As you can see, we have all information from our MQTT traffic, but the message is still in JSON format which is not convenient to use in Kibana for reporting. So we add a little configuration block in Filebeat to instruct it that we want to extract information from the payload and create columns with that.

filebeat.inputs:
- type: mqtt
  hosts: 
    - tcp://hivemq001:1883
  username: realtime
  password: realtimepassword
  topics: 
    - '#'
  fields_under_root: true
  processors:
    - decode_json_fields:
        fields:
          - message
        process_array: false
        max_depth: 1
        target: ''
        overwrite_keys: false
        add_error_key: true**
  tags: ["mqtt_traffic"]
  fields:
    app_id: my_mqtt_usecase

output.elasticsearch:
  hosts: '<https://es01:9200>'
  username: 'elastic'
  password: 'elastic'
  ssl:
    certificate_authorities: "/usr/share/elasticsearch/config/certs/ca/ca.crt"
    certificate: "/usr/share/elasticsearch/config/certs/filebeat/filebeat.crt"
    key: "/usr/share/elasticsearch/config/certs/filebeat/filebeat.key"

Create a Simple Report

Once we have the data flowing in our Elasticsearch instance, we can use it to create live dashboards. In order to do that, go to “Analytics > Dashboard'' and click “Create visualization”.

In the visualization builder, do the following:

  • Search for “@timestamp” field and drag it to “Horizontal Axis”

  • Search for “value” field and drag it to “Vertical Axis”

  • Change the type of visualization from Bar to Area Stacked

  • Apply a filter on data with the following: ‘mqtt.topic : "wind/farms/saintnazaire/environment/telemetry/temperature”’

Refresh the data and you should get a nice visualization as shown below. Click on the “Save and return” button to add it to the dashboard.

Do the same exercise with other metrics from other topics to build a nice dashboard for real-time analytics as shown below.

Benefits of Integrating These Technologies

Let’s summarize the benefits of using these four technologies together:

  1. Scalability: Elasticsearch is a distributed search engine that can handle large amounts of data. It can be scaled horizontally by adding more nodes to the cluster. This makes it easy to handle large amounts of data generated by MQTT traffic.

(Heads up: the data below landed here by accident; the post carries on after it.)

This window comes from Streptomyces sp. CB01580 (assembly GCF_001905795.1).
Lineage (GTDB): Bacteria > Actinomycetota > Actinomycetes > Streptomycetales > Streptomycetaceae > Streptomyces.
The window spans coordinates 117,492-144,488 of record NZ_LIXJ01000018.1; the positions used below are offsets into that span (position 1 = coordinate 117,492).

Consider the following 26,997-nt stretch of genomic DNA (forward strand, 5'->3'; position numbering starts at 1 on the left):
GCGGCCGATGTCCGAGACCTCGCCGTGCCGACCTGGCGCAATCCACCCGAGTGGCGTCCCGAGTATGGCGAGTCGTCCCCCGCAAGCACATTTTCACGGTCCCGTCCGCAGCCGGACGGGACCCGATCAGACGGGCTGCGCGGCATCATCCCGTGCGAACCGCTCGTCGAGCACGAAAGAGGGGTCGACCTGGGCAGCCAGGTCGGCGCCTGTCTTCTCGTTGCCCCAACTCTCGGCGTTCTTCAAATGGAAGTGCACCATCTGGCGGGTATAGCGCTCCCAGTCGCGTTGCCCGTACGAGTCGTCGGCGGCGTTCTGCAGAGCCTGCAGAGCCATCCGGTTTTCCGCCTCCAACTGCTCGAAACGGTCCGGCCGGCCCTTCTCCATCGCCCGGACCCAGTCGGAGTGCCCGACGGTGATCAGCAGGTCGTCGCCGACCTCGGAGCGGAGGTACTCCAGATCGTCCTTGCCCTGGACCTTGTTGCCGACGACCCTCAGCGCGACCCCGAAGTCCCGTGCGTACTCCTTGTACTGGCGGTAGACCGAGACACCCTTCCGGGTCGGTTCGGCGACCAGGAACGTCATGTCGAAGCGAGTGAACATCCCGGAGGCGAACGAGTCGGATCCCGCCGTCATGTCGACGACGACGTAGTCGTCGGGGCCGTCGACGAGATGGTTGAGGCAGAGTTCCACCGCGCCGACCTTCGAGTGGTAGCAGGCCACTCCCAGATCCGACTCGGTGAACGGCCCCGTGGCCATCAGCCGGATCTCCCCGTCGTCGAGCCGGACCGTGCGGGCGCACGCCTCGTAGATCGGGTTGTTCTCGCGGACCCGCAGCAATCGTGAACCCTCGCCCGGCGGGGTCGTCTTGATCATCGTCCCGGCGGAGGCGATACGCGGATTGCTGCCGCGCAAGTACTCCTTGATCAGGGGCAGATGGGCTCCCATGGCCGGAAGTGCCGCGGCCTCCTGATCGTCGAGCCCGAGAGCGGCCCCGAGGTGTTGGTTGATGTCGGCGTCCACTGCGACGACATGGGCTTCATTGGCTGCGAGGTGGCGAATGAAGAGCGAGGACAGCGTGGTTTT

2. Real-time analysis: Filebeat can be used to collect log data from various sources, including MQTT. This data can be sent to Elasticsearch in real-time, where it can be analyzed using Kibana. This allows you to monitor your MQTT traffic in real-time and take action as needed.

  3. Data visualization: Kibana provides a powerful data visualization platform that can be used to create custom dashboards and visualizations. This can help you gain insights into your MQTT traffic and identify patterns and trends.

  4. Ease of use: The integration of Elasticsearch, Filebeat, Kibana, and HiveMQ Platform is seamless and easy to set up. This makes it easy to get started with analyzing your MQTT traffic.

Wrap Up

In this blog post, we explored how to use Elasticsearch, Filebeat, Kibana, and HiveMQ MQTT platform to do real-time analytics on MQTT traffic. We covered the installation process for each technology, how to configure them to work together, and how to use them to manage and analyze data in real-time. This can help you gain insights into your MQTT traffic, identify patterns and trends, and take action as needed.

Resources

You can find the different files from this article in the following GitHub repository.

Anthony Olazabal

Anthony is part of the Solutions Engineering team at HiveMQ. He is a technology enthusiast with many years of experience working in infrastructures and development around Azure cloud architectures. His expertise extends to development, cloud technologies, and a keen interest in IaaS, PaaS, and SaaS services with a keen interest in writing about MQTT and IoT.

  • Contact Anthony Olazabal via e-mail